What my clients value the most

31st Oct 2021
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When I first started in practice, and was full of youthful enthusiasm, many of my clients became good friends. And it was these closer relationships that were the source of many of the referrals that came my way over the years.

I am always amazed when I speak to practitioners who have never seen most of their clients face to face.

Ice berg concept showing mass below the waterline
By Romolo Tavani

Appreciation of value

Although I may not have appreciated that a closer relationship facilitated the communication of value, in retrospect, it did.

Clients generally experience value when they receive solutions to their problems. If clients feel comfortable in your company, I assert they would be more likely to share those problems with you.

And solving problems is the name of the game if you want your clients to experience value from your services.

Comfort zones

Inter-personal relationship training was never high on the agenda of CPD courses I attended. And many of the practitioners I have spoken with in recent years would countenance no truck with anything other than a numbers approach to client service. They see time invested in “getting to know” a client as time wasted.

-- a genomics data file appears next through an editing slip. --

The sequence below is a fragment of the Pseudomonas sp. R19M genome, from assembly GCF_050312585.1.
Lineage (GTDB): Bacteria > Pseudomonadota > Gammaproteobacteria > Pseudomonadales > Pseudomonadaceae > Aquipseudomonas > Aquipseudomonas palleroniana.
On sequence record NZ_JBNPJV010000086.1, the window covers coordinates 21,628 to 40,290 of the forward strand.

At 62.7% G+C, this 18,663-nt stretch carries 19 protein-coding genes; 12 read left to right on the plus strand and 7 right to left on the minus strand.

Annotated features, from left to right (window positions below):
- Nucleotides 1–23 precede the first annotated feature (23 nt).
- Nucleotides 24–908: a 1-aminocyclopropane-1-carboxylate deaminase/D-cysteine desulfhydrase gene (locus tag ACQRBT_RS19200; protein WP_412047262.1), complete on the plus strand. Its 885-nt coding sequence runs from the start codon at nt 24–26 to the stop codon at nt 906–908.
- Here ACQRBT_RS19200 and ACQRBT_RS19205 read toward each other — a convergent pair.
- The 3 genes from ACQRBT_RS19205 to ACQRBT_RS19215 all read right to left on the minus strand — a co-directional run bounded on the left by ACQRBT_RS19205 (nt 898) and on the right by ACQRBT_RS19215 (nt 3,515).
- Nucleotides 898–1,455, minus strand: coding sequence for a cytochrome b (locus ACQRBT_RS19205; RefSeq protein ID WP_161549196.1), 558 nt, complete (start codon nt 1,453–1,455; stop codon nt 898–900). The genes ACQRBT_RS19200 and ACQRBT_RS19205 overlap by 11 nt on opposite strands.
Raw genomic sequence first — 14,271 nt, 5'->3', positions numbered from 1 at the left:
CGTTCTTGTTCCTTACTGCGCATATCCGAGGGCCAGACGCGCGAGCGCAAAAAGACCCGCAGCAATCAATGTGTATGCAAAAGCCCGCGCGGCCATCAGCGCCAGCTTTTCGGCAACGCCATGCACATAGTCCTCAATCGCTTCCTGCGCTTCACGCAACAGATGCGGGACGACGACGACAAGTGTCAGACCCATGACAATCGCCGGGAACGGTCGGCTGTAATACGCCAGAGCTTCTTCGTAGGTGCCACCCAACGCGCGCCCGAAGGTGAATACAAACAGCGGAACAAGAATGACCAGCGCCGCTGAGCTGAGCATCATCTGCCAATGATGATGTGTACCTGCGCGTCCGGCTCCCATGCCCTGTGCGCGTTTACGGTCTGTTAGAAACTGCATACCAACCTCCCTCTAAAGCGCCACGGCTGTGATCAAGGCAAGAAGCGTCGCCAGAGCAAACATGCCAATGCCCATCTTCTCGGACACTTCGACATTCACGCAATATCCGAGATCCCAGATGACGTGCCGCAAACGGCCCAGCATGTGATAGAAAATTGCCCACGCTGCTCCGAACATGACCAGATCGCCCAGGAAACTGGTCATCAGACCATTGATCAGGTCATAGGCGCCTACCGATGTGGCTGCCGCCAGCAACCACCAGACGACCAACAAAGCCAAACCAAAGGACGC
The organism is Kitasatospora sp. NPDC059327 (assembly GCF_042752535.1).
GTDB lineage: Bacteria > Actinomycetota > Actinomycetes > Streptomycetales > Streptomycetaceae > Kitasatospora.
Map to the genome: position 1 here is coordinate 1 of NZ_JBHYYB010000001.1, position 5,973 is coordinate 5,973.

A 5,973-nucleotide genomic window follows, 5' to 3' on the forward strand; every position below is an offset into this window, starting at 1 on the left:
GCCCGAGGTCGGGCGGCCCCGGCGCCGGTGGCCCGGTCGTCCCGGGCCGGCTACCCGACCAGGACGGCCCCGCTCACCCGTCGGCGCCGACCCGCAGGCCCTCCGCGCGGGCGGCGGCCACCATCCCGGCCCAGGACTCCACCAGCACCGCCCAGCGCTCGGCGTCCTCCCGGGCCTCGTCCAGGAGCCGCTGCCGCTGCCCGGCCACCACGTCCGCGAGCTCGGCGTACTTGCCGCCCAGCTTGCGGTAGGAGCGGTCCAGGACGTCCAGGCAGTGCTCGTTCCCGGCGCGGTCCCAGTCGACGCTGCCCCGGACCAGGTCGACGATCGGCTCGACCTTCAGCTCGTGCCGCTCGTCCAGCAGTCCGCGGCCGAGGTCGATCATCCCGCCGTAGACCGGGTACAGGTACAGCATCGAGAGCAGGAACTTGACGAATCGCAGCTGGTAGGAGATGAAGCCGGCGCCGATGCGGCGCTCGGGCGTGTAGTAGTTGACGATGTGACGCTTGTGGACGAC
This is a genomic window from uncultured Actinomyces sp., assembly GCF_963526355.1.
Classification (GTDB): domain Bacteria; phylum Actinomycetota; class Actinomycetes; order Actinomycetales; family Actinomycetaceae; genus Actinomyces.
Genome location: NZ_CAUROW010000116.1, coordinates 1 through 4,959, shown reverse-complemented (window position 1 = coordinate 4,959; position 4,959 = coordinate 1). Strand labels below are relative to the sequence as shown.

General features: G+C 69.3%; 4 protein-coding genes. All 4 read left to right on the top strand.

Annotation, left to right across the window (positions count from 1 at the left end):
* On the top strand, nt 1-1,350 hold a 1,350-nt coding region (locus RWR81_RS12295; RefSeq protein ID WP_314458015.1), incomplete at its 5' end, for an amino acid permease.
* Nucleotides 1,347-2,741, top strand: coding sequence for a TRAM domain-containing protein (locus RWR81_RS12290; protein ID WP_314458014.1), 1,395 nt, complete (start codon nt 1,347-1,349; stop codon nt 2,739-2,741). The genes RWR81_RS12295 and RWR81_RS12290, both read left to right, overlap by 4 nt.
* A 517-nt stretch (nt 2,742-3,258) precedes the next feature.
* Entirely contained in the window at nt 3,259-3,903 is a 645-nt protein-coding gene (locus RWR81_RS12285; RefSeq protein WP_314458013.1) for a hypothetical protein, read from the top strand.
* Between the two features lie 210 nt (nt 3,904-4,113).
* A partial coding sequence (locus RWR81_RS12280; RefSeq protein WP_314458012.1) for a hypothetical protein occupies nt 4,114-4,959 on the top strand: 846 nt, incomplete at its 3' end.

Unfortunately, we all carry baggage that affects our ability to open-up to deeper relationships with our fellow humans, and professional advisors are not exempt from this tendency.

Opening up…

We all must come to terms with our personal foibles, but I would bet even the less gregarious accountants could practice the age-old skill of asking open questions.

Truthfully, I have always felt more comfortable teasing out the issues of others, rather than talking about my own problems. Ironically, this may have facilitated a natural desire to help-out, to solve problems.

As far as I can see there is no downside to showing an interest in your clients, a simple “How’s business?” can unlock opportunities for problem solving that may not be revealed in an exchange of emails on compliance issues.

Brush off your empathy and listening skills

You would have to canvass my clients to get an objective answer to the title of this post. However, I think the thread developed has some merit. Next time you meet, Zoom or call a client, don’t forget to listen and ask open questions. You will have an agenda, queries to unravel, but they are problems you know about. The good stuff is the mass of unreported problems below the waterline.

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